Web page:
Middle Grades

Combined Concurrent

Compacting in the Secondary Science Classroom

Friday, November 10
3:45 PM - 4:15 PM
Location: 201 B

How do you meet the needs of gifted students in a regular classroom or those that have tremendous background knowledge in your gifted classroom? The answer is compacting. Compacting is a strategy that is aligned to the NAGC Programming Standards. It offers a concrete way to differentiate for high-ability learners. In this session you will learn what compacting is, and how to develop a plan to assess, analyze, and enrich the curriculum effectively. Add student choice, voice, and excitement to your class for those waiting to learn. This session provides step-by-step processes, resources, logistics, and examples of science unit plans.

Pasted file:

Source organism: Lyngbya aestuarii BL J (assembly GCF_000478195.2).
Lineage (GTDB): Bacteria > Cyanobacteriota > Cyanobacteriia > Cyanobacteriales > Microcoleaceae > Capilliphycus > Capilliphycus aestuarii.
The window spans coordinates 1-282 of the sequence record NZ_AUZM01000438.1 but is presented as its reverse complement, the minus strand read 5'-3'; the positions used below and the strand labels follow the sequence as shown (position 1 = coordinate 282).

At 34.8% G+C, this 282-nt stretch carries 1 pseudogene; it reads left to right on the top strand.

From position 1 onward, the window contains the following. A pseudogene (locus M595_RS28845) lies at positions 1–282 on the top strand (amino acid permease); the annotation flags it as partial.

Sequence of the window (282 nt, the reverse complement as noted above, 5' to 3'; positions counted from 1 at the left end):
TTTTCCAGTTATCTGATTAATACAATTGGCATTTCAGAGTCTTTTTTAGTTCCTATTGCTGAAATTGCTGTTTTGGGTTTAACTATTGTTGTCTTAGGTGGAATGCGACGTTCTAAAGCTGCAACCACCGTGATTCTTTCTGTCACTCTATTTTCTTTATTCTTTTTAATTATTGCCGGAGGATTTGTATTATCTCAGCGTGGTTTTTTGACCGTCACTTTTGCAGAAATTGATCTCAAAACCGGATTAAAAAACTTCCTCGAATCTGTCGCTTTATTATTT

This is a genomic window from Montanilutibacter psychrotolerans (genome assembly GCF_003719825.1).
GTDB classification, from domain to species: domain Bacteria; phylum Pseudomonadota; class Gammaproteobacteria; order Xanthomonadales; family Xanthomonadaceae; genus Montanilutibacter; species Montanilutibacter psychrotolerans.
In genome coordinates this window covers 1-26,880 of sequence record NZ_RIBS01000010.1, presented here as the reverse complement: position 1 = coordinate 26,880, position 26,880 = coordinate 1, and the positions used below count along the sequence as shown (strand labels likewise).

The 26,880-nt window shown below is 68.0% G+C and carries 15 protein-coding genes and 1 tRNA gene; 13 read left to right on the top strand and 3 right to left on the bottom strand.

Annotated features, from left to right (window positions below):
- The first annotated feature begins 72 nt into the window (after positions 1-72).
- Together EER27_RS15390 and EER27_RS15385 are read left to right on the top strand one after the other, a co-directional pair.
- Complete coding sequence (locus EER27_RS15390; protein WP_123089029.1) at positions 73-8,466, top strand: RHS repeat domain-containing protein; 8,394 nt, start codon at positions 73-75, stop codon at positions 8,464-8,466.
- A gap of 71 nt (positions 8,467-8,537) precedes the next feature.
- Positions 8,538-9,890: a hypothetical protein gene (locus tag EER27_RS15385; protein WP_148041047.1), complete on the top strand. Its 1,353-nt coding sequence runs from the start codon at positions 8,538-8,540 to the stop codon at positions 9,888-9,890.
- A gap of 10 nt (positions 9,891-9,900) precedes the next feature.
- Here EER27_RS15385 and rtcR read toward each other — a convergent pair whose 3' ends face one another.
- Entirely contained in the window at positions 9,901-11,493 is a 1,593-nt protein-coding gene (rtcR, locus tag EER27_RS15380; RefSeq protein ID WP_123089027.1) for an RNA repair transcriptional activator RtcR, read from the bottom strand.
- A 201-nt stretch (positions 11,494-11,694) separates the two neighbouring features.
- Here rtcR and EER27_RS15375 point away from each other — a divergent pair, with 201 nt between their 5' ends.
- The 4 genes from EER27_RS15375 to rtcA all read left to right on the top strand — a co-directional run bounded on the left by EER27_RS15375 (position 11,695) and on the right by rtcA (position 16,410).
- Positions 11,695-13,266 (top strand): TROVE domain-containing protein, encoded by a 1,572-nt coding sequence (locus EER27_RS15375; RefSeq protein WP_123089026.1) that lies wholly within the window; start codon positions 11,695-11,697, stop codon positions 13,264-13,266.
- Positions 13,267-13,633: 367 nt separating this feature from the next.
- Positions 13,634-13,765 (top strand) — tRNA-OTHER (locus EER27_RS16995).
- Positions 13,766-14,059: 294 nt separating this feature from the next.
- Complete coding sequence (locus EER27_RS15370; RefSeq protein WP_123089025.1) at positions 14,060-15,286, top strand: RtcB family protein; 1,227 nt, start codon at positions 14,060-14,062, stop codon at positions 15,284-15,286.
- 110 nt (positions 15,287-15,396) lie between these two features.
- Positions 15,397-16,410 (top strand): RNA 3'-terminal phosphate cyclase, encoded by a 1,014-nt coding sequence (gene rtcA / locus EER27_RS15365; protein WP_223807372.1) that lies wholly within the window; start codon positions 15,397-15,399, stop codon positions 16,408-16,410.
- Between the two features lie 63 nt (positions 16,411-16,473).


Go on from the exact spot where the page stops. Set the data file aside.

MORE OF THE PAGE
Ashley Y. Carpenter

Graduate Research Assistant
University of Connecticut

Ashley Carpenter is a doctoral candidate at the University of Connecticut. She is the mother of a twice-exceptional child and taught middle school science for 15 years. She has experience with Exceptional Student Education (ESE), drop–out prevention, and full-time gifted programs. She taught at the Center for Gifted Studies in Pinellas County, Florida for 6 years. She has her Bachelor’s of Science degree in Marine Science from Eckerd College, her Master’s of Arts degree in Science Education from the University of South Florida, and is completing her Doctorate in Educational Psychology in the Creativity, Gifted Education, and Talent Development department under Dr. Del Siegle. Her interests include underachievement of gifted adolescents and twice-exceptional students.


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Compacting in the Secondary Science Classroom

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